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    Day 1 in Oz - Sydney

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    After riding back to our hotel, we decided to do the tourist thing, mainly so that we would stay awake for the rest of the day. Sydney is quite beautiful actually and we had an easy time walking and riding the bus to a ton of great places.

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    Like any self-respecting tourist, we of course made it down to Sydney Harbour.

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    Convinced to stay by numerous endorsements of nearby shop-owners, we
    further defied our sleep deprivation (we were completely out of our minds at this point) and stayed downtown for a special light show called Vivid. One shop owner trying to sell us a possum-fur, Russian-styled Ushanka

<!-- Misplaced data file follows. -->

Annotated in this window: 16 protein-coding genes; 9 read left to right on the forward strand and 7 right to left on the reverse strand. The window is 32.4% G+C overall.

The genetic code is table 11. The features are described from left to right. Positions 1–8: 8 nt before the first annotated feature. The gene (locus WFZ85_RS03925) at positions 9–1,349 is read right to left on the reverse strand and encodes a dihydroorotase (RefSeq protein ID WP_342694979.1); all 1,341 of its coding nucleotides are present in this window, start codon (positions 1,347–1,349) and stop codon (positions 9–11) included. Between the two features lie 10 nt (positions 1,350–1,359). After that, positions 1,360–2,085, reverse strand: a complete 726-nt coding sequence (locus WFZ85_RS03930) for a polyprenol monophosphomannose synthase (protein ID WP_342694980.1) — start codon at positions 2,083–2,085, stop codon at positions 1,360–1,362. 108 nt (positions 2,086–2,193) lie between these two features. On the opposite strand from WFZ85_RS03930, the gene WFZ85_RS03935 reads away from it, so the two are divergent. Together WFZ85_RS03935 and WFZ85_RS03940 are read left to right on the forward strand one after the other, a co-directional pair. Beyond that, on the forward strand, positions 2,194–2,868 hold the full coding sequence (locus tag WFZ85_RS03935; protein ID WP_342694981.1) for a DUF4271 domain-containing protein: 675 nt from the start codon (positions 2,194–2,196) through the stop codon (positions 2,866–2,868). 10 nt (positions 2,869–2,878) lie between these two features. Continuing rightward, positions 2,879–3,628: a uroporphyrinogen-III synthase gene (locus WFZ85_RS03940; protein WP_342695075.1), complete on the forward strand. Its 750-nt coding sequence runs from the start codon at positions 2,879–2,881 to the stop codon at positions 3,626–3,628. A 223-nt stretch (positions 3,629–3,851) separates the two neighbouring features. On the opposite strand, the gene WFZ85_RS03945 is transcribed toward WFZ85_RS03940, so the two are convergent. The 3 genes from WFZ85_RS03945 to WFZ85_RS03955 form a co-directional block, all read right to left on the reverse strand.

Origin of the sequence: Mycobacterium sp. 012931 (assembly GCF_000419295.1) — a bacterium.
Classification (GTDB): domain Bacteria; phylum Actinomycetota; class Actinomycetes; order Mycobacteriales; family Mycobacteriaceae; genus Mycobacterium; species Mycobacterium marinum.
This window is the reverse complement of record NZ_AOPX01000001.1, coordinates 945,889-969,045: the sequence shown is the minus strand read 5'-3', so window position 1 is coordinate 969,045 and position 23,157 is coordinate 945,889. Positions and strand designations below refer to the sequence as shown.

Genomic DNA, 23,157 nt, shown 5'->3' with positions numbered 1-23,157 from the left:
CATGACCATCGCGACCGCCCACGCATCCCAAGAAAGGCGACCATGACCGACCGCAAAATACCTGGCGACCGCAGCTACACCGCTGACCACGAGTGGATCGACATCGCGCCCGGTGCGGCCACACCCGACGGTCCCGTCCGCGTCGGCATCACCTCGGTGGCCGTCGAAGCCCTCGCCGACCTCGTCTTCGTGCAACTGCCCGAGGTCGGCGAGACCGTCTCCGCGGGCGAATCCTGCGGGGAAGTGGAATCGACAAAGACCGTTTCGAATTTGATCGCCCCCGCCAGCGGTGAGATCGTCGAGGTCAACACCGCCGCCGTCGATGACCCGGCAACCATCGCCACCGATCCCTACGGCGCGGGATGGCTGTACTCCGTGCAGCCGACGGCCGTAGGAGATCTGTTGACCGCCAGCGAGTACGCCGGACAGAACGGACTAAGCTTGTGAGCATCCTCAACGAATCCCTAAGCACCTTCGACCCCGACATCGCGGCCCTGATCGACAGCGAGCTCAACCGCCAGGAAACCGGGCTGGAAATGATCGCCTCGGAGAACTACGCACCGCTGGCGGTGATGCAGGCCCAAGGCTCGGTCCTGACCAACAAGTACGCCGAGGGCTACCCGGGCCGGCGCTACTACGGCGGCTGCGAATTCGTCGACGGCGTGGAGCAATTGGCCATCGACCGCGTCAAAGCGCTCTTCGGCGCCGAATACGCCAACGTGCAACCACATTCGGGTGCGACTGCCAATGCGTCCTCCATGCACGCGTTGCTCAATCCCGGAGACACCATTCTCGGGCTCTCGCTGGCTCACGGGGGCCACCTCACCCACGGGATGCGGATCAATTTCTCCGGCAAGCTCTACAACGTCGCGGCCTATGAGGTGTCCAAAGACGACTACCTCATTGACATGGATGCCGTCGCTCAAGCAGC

hat actually told us, “Vivid has changed my life.” How could we say no?

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    I’m not sure if either of our lives were changed because of the lights, but when we finally stumbled off the bus and fell straight into our bed, the feeling was other-worldly.

    *

    We woke the next morning feeling completely refreshed. While at breakfast, we ran into several players from the Bulls, a South African Super Rugby team. I am not a small man. I’m about 6’5” and 210 lbs. I’m used to being bigger than most people that I meet, but these guys absolutely dwarfed me.

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    The blonde dude pictured above (disclaimer: not our pic, obviously) was eating what looked like 2 dozen eggs, a rack of lamb, an entire pinneapple and gallon of Guinness for breakfast. He winked at me when I walked by with a piece of toast and a coffee…